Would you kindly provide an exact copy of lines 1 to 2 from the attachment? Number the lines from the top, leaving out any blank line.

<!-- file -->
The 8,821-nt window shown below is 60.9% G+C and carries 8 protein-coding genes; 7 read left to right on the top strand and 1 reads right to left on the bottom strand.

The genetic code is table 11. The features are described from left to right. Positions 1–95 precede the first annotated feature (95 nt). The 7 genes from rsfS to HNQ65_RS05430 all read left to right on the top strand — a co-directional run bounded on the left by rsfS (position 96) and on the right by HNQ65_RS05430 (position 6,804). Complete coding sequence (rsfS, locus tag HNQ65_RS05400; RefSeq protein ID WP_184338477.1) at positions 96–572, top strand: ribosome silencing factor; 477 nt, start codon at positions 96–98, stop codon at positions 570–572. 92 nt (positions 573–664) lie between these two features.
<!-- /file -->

The 8,821-nt window shown below is 60.9% G+C and carries 8 protein-coding genes; 7 read left to right on the top strand and 1 reads right to left on the bottom strand.

The genetic code is table 11. The features are described from left to right. Positions 1–95 precede the first annotated feature (95 nt). The 7 genes from rsfS to HNQ65_RS05430 all read left to right on the top strand — a co-directional run bounded on the left by rsfS (position 96) and on the right by HNQ65_RS05430 (position 6,804). Complete coding sequence (rsfS, locus tag HNQ65_RS05400; RefSeq protein ID WP_184338477.1) at positions 96–572, top strand: ribosome silencing factor; 477 nt, start codon at positions 96–98, stop codon at positions 570–572. 92 nt (positions 573–664) lie between these two features.